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How To Grow 72% Bigger Plants With 432 HZ Classical Music

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Music for Plants – Which Genre Yields More?

 

You won’t believe your ears.  And we really mean that.

 

Did you know that playing music for plants once boasted 20% more height and 72% additional biomass?  This was proven in 1962 by Dr. T.C. Singh, Head of the Botany Department at India’s Annamalai University.  

 

Luther Burban, an American Botanist and Horticulturist, did similar experiments that compliment these findings.  He found 20 sensory attributes in plants that could do more than just absorb light.  It’s possible to process other senses beyond photosynthesis and alter growth.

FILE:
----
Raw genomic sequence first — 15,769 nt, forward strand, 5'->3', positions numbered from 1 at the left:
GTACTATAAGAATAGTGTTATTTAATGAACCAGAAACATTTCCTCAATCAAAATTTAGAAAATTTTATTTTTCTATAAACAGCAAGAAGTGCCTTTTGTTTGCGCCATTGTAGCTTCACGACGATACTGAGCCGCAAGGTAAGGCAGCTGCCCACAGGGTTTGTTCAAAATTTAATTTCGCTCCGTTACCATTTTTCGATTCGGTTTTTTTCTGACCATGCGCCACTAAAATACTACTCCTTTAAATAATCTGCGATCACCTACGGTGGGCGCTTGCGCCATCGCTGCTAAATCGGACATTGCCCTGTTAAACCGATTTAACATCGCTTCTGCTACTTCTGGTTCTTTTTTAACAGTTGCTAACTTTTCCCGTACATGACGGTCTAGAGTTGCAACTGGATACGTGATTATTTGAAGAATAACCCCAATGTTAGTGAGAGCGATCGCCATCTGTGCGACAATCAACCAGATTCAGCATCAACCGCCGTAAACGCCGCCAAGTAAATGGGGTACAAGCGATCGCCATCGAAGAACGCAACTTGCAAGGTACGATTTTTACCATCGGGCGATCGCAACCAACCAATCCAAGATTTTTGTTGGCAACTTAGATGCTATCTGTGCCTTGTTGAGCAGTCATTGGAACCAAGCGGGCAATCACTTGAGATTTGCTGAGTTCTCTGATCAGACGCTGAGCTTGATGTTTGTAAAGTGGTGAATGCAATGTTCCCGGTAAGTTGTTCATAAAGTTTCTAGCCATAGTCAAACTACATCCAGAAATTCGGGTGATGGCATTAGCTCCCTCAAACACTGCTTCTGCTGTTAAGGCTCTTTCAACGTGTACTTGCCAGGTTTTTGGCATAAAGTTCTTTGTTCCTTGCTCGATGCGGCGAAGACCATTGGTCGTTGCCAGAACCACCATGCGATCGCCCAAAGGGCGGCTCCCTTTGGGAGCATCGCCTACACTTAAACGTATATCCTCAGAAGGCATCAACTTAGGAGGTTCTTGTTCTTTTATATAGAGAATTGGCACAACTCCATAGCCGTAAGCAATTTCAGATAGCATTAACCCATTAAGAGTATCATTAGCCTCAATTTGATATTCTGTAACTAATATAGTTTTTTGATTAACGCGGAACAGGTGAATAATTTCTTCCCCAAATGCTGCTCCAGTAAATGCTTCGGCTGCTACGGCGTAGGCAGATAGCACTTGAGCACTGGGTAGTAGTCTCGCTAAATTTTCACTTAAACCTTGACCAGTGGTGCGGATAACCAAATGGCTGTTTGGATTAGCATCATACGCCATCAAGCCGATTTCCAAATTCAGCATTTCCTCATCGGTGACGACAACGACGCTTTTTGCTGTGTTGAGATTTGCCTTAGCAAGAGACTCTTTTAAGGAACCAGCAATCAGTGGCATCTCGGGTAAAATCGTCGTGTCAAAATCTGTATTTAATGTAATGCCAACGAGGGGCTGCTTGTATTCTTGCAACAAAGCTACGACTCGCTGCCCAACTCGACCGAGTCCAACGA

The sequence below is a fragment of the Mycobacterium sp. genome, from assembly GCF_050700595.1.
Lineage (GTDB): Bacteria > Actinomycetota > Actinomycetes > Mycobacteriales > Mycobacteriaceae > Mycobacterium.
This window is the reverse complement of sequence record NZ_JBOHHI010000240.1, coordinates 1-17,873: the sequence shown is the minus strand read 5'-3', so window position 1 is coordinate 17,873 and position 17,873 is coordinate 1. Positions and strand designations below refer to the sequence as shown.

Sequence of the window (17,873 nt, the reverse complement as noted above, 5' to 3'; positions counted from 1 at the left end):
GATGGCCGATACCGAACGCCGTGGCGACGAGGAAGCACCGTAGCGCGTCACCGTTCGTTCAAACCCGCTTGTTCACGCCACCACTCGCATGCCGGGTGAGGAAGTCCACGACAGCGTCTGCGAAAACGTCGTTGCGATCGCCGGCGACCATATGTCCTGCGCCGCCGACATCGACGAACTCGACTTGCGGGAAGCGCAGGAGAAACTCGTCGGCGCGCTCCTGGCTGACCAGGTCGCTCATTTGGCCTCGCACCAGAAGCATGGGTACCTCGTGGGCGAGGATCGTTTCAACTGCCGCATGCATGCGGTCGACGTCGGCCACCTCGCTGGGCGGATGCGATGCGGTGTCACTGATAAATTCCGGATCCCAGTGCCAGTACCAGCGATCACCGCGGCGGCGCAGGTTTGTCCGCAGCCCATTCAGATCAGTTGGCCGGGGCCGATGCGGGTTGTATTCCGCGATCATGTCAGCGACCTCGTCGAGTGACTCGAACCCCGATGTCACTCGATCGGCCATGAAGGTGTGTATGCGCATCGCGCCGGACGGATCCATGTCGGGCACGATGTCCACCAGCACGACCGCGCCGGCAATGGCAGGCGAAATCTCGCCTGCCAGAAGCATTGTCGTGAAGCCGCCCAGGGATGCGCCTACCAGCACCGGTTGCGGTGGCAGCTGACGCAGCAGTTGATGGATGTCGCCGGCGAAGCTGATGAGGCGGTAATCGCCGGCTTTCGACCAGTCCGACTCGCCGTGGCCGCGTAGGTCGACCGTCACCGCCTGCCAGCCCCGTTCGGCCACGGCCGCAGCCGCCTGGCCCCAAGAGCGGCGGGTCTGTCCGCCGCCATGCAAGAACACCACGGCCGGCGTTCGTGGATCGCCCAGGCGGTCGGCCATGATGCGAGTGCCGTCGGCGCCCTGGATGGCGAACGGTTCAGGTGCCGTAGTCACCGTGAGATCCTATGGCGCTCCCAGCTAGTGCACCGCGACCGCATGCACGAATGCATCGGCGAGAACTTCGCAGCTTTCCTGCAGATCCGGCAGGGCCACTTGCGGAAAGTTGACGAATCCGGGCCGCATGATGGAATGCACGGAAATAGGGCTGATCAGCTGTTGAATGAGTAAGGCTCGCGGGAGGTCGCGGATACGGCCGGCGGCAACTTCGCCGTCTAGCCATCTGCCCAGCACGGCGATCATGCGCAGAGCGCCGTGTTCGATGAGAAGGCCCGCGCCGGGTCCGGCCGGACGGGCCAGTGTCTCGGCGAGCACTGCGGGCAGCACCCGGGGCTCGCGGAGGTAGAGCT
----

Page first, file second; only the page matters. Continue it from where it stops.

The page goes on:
Here’s the part where it gets good.  It’s the part where all you growers are going to want to listen up.  In 2016-2017, a research team from the Negros Oriental Montessori International School took this topic further.  Certain types of music, such as classical or rock, were found to alter the growth patterns in astounding ways.

 

But where does this fit in with your grow at home?  We’re going to review this music for plants study a bit more in depth, then explain how you can translate these results into a home grow.  Ready to improve your yield in ways you never knew possible?  

 

Keep reading.

 

 

What was the Goal of this Music for Plants Study?

 

This team of researchers wanted to look further into genre music for plants and the effects on growth.  If the plants respond to the ways in which they are cared for, and their sensory preceptors affect growth, then how do they react to waves of music?  Will there be a significant difference to quiet the naysayers?

 

 

Has It Been Proven Before?